Boyish Allmenröder, the last of the old band still remaining in Jasta 11, was appointed its commander. “The entire responsibility has been given to me by Richthofen,” he excitedly wrote his sister. “Hopefully, I will remain in his Staffel a long time!” Allmenröder gamely carried on the old traditions by downing 13 enemy aircraft in May; he received the Pour le mérite in June. Richthofen was also gladdened to hear that Schäfer had shot down his 30th victory, a DH4 bomber. The next day, however, the Rittmeister received the stunning news that that his friend was dead. Schäfer had fallen on June 5 during a dogfight with FE2ds. Years later, Lieutenant H.L. Satchell recalled bringing down the German ace. “Schäfer looped over the top of us and we stalled, and fell down on him as he was coming out of the loop,” wrote Satchell. “Both I and my observer, Lt. T.A. Medford-Lewis, had our guns going. We were about 50 yards from him and I can still picture his black helmet and red plane. He made a serious mistake and it cost him his life.” Schäfer had violated his master’s warnings against doing tricks in the air. A saddened Richthofen canceled all appointments in his busy schedule to attend his friend’s funeral in Krefeld, Schäfer’s hometown.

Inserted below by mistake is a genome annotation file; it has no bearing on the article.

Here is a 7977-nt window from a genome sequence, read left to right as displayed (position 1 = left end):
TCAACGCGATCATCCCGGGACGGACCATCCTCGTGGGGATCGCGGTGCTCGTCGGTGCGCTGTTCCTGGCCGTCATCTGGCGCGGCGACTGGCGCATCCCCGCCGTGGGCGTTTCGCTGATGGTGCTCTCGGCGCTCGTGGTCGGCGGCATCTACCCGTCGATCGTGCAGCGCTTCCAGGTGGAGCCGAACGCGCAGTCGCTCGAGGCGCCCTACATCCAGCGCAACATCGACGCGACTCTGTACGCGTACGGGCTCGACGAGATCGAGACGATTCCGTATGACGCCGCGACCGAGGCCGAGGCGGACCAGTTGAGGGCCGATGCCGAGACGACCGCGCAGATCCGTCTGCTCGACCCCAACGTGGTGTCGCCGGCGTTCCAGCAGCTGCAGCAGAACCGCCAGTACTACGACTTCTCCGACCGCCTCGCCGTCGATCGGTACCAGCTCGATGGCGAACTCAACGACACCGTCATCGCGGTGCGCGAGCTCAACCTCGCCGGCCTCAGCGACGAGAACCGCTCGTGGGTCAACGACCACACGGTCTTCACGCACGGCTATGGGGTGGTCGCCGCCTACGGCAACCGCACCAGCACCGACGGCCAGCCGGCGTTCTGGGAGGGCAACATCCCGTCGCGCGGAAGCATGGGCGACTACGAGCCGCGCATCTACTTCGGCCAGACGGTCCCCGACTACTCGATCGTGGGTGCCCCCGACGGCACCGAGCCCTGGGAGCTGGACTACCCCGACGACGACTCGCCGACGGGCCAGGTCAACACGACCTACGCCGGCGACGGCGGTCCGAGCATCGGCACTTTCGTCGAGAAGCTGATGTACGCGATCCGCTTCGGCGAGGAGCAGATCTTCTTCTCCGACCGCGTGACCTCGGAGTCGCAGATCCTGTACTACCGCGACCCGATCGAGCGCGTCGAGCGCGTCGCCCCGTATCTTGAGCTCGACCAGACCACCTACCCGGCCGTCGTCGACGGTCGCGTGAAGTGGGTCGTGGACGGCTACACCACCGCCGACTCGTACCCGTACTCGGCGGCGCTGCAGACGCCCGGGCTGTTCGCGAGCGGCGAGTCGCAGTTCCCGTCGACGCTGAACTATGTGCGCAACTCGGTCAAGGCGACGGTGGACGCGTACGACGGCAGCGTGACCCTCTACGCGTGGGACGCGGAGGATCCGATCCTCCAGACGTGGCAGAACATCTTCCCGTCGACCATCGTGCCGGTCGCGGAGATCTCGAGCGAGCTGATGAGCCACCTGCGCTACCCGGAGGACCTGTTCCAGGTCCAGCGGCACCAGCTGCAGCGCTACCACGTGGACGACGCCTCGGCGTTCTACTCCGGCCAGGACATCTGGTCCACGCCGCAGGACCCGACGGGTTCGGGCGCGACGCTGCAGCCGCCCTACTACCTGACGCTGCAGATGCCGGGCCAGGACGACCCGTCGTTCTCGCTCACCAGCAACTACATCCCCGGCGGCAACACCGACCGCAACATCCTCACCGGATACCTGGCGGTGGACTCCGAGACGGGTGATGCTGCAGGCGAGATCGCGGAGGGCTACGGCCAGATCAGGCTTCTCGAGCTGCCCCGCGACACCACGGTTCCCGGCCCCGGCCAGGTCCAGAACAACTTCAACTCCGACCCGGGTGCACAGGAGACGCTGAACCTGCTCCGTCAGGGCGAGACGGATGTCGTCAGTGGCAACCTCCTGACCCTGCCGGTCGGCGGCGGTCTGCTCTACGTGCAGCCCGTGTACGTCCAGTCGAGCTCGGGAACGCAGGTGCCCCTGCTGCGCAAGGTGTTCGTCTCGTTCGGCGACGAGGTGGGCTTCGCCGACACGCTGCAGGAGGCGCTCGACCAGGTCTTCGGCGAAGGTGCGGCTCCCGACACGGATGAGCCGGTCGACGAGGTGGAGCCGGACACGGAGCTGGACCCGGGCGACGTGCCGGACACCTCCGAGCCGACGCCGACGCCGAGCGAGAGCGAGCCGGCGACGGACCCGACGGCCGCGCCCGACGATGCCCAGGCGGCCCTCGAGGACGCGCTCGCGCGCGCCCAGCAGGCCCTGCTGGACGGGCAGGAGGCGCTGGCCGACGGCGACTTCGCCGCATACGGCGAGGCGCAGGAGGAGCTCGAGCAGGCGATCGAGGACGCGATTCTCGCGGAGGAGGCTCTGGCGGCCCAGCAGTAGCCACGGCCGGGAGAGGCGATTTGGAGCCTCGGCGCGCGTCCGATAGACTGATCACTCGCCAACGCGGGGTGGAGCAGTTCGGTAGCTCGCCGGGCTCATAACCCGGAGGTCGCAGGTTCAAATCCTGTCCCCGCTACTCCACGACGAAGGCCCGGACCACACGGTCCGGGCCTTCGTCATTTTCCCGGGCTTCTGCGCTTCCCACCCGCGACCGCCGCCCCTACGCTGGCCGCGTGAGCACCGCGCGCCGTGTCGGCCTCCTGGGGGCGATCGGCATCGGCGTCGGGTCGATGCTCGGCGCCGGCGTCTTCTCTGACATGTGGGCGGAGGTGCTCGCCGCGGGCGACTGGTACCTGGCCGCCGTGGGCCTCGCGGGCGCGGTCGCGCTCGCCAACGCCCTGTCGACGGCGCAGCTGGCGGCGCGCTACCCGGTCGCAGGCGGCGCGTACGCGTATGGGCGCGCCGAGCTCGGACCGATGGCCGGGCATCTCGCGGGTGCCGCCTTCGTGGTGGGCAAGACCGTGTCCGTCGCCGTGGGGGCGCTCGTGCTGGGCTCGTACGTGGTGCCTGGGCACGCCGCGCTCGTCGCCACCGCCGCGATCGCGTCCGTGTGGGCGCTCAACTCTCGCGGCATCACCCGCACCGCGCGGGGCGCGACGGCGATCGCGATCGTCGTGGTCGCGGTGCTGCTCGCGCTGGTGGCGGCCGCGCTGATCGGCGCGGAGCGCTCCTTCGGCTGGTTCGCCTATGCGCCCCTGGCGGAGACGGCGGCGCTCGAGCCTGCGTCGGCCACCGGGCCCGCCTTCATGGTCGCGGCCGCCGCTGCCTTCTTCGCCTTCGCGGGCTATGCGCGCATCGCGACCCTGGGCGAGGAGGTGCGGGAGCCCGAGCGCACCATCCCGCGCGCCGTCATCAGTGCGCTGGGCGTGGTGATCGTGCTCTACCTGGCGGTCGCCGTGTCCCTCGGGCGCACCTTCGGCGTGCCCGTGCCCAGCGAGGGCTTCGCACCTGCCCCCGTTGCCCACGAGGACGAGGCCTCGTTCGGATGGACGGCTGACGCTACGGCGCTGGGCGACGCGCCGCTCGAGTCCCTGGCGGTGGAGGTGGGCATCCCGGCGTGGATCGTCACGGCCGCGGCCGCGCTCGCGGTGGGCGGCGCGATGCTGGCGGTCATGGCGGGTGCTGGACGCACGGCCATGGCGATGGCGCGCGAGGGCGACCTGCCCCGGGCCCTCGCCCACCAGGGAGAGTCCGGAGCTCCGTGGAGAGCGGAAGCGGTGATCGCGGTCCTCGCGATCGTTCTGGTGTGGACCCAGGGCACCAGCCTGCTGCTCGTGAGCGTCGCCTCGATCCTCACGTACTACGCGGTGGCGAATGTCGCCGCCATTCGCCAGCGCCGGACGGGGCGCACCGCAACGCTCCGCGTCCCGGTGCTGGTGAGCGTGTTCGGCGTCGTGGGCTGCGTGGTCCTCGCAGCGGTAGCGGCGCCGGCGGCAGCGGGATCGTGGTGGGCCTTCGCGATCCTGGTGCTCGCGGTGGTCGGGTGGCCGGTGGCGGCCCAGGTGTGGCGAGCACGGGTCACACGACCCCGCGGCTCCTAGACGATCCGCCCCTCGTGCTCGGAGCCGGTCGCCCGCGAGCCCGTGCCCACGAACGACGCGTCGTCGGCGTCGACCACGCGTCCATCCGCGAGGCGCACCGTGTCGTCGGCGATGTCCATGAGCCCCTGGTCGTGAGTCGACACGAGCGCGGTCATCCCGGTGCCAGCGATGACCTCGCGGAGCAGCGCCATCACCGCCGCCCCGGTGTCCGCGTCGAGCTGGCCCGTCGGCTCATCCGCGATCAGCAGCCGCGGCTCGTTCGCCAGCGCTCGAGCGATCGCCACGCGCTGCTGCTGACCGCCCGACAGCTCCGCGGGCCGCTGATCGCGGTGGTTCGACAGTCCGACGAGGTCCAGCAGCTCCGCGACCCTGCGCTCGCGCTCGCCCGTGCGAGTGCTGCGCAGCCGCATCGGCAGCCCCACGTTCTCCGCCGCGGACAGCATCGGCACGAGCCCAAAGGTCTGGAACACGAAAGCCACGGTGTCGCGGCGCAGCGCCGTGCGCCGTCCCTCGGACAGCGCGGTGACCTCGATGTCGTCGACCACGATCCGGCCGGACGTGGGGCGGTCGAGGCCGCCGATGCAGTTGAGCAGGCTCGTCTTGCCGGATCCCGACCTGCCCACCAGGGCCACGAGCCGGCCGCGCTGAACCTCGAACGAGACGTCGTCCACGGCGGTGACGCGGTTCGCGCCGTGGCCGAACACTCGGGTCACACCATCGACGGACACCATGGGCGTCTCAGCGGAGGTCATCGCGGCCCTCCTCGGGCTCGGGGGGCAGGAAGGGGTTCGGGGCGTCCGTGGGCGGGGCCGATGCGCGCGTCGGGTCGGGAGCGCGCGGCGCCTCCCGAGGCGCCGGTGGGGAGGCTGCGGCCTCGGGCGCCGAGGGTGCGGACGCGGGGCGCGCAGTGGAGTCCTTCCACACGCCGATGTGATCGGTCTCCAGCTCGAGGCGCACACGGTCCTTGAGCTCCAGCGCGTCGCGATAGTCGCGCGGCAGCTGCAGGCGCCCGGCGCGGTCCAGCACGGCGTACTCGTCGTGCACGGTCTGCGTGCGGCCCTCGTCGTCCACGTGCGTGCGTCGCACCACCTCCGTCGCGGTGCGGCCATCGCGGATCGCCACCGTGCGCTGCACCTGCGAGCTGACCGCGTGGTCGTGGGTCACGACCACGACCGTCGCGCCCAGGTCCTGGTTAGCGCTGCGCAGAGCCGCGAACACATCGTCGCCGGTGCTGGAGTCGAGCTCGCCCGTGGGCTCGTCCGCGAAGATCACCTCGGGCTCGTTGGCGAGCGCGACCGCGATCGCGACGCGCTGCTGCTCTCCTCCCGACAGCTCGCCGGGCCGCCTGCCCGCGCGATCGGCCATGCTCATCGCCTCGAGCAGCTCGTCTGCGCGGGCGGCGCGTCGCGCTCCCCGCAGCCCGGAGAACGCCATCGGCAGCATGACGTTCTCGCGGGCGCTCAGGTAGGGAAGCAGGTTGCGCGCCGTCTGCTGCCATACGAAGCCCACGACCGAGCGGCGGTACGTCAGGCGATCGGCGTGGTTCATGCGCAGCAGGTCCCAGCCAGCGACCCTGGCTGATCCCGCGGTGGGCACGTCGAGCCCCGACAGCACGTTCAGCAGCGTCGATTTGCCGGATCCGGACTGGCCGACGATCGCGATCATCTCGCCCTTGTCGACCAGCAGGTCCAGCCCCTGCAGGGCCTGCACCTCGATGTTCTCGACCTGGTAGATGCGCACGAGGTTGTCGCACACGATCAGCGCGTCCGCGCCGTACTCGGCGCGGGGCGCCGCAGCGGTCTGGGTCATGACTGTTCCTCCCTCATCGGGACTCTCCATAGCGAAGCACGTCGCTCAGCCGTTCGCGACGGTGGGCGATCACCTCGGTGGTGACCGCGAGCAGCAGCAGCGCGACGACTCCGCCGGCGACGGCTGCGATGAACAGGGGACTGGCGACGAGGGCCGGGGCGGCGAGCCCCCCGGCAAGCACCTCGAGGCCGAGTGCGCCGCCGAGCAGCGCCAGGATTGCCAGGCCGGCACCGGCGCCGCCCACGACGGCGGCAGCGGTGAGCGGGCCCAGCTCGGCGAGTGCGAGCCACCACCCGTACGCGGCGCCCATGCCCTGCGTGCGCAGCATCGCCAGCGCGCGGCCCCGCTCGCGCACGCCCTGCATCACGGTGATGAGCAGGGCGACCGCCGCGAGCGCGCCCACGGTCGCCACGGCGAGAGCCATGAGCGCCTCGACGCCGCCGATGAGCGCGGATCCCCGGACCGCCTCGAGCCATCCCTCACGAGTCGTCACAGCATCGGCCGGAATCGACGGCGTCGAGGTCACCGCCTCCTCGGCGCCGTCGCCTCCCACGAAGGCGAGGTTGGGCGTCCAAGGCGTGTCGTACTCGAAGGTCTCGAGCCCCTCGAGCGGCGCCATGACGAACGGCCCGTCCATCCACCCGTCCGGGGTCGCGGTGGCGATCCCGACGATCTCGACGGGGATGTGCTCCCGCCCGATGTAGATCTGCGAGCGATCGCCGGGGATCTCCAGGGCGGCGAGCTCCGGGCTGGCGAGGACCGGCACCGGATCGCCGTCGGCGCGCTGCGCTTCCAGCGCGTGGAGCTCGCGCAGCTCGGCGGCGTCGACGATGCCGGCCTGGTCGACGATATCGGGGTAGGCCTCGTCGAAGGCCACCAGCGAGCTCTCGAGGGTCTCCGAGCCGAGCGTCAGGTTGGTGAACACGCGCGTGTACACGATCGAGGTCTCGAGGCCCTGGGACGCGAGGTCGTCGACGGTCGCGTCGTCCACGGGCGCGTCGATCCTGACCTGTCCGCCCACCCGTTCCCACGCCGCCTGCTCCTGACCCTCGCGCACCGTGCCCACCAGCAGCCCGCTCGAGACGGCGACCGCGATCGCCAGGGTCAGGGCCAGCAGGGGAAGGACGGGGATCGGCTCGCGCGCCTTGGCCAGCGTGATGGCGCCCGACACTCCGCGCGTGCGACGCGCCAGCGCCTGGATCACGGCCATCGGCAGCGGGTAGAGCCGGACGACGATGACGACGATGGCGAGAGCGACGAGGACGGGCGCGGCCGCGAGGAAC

Returning to the War
When Richthofen returned to active duty in early June, he quickly realized that the air war had changed. His happy band of fighters was broken. Adding to the Rittmeister’s concerns were the excellent new Allied aircraft now confronting German pilots—the robust SE5a fighter, the superb Bristol two-seat fighter, and the highly maneuverable Sopwith triplane and Camel fighters, the latter armed with twin Vickers machine guns. Tactically, the Allies were appearing over the front in massed formations of more than 50 aircraft. To counter this, German fighter units were equipped with new Albatros D.V and D.Va fighters, which were supposed to be an improvement over the D.III but still suffered from weak lower wings. They were outclassed by the latest Allied planes.
On June 25, Richthofen shot down his 56th opponent, a RE8, and was officially informed that he was commander of Jagdgeschwader I (JGI), a combat group comprising Jastas 4, 6, 10, and 11 and capable of putting 50 to 60 fighters in the air at one time. This reorganization placed enormous leadership and administrative strains on Richthofen and signaled how the massed nature of the ground war was reflected in the air war.